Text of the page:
Gary Gensler has barely settled into his seat as chairman of the Securities and Exchange Commission but he already is being encouraged by a leading investor advocate to beef up Regulation Best Interest and admonished by Capitol Hill Republicans to slow down on environmental, social and governance disclosures.
Gensler was confirmed by the Senate last week and sworn in over the weekend. Now that he’s in place, the commission is at full strength and has a 3-2 Democratic majority. It didn’t take long for him to get advice on how to formulate his agenda.
Barbara Roper, director of investor protection at the Consumer Federation of America, wants the SEC to revisit Reg BI, the broker investment advice standard that went into force last summer, and related measures affecting investment advisers.
“For decades, the Commission has failed to live up to its central investor protection mission when it comes to the regulation of broker-dealers and investment advisers,” Roper wrote in a letter Monday to Gensler. “You have an opportunity to correct that failure, and we urge you to do so.”
Reg BI is “too weak and undefined to deliver the promised protections of a true best interest standard backed by meaningful restrictions on harmful incentives,” Roper wrote. She added “most firms seem content to make minor tweaks to their practices.”
Two other parts of the Reg BI regulatory package — SEC guidance on the Investment Advisers Act and the customer relationship summary, Form CRS — are similarly flawed, Roper said, and should be improved.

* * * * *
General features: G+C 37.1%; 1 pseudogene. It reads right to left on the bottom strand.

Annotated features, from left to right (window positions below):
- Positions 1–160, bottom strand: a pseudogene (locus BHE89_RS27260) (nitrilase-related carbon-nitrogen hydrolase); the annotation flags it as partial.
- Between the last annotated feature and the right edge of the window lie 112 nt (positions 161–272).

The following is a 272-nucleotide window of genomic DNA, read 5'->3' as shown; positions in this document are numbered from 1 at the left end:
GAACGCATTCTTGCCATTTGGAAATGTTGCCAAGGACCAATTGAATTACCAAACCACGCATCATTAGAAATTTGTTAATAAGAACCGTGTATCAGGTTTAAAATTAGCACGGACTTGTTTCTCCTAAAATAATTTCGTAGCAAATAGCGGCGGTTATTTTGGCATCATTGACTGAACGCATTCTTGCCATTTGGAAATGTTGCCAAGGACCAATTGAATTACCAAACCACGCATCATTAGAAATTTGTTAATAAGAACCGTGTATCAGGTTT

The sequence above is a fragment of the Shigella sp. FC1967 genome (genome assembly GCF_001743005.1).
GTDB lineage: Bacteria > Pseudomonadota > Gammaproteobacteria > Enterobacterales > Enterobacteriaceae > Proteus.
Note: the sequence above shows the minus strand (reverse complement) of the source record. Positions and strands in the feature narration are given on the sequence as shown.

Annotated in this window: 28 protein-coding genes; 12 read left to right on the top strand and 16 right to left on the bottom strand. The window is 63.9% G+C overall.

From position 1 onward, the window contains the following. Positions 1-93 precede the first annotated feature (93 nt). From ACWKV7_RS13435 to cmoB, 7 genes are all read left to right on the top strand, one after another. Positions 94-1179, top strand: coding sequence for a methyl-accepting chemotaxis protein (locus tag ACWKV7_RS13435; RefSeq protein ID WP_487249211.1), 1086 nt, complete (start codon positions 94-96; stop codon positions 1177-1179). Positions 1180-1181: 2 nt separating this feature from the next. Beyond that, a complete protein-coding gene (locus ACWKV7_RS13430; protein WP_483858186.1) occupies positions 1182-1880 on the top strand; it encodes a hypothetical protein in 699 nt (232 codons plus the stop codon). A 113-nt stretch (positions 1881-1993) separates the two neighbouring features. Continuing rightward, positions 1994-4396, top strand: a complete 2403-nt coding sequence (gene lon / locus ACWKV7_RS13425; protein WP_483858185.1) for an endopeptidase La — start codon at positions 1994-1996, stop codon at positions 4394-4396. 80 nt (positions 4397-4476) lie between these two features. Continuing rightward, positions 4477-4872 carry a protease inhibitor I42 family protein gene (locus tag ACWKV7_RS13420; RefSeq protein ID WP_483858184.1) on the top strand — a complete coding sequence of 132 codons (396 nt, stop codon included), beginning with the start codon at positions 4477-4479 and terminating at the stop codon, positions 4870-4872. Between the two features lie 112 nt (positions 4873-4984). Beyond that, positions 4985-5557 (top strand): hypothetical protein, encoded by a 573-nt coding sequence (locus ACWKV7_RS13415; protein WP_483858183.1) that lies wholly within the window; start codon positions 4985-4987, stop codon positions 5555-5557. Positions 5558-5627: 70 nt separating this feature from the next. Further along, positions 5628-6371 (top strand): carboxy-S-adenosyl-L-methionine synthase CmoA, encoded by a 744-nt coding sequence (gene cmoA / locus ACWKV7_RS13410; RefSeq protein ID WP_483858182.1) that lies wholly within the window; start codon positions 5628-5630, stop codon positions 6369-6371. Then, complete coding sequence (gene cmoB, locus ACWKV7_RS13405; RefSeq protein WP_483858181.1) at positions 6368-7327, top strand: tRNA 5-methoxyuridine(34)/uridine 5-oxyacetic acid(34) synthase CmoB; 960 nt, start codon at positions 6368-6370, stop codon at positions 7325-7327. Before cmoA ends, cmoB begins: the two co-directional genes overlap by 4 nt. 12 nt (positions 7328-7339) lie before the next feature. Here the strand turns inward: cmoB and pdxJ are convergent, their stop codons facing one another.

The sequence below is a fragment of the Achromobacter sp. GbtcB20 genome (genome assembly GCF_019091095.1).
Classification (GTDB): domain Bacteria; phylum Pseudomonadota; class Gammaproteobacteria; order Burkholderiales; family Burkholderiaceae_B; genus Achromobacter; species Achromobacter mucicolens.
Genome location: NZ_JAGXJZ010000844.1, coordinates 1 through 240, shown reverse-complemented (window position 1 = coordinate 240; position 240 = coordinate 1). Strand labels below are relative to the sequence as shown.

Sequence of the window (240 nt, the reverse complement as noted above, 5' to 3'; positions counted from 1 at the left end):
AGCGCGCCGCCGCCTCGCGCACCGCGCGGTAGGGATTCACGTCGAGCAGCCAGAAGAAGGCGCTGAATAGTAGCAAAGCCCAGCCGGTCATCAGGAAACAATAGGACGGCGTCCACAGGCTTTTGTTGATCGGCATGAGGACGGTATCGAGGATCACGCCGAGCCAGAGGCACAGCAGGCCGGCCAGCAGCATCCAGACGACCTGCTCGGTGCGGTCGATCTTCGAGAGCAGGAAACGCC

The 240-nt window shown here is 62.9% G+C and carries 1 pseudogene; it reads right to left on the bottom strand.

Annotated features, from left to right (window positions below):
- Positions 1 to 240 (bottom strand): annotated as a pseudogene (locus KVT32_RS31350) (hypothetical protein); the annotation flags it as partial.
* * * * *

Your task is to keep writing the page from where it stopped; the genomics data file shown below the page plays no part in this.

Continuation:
The SEC should adopt a principles-based definition of “best interest” and clarify how it will assess brokerages’ efforts to mitigate conflicts of interest. She suggested that the agency could use the Department of Labor’s recent guidance on its investment advice rule to strengthen Reg BI.
“If the SEC were to follow DOL’s lead, industry would get the benefits of consistency across different account types, while investors would reap the benefits of long-overdue constraints on the toxic incentives that pervade the broker-dealer business model,” Roper wrote.
The SEC also should strengthen the fiduciary duty that governs investment advisers under the Investment Advisers Act and test the effectiveness of Form CRS, Form ADV and Reg BI disclosures.
Roper said that the steps she’s recommending don’t require the SEC to undertake a new rulemaking process.
“The good news is that we do not believe it will be necessary to scrap these rules and start from scratch in order to deliver the protections investors expect and deserve when they turn to financial professionals for help with their investments,” Roper wrote.
TREAD CAREFULLY ON ESG
Two House Republicans sent a different message to Gensler, cautioning him to do avoid “mission creep” when it comes to ESG regulation.
Reps. Patrick McHenry, R-N.C. and the ranking member of the House Financial Services Committee, and Bill Huizenga, R-Mich. and the ranking member on the panel’s securities subcommittee, expressed concern about the intense SEC activity on the issue in the weeks before Gensler’s arrival.
“To the extent that as Chairman you intend to continue this ‘enhanced focus’ on climate and other ESG-related issues, we insist that the Commission ensure any changes to the Commission’s disclosure regime are consistent with the historical practice of requiring only disclosures of information that are actually material to investors,” McHenry and Huizenga wrote in a letter Monday.
The lawmakers also warned Gensler not to make changes in ESG oversight policy through enforcement or examinations, rather than by proposing new rules.
“We ask for your confirmation that the SEC will not effectively engage in ESG-related rulemaking through new enforcement or examination standards in the interim period before any relevant regulatory changes are completed through the notice-and-comment rulemaking process,” McHenry and Huizenga wrote.
SEC signals its focus on ESG
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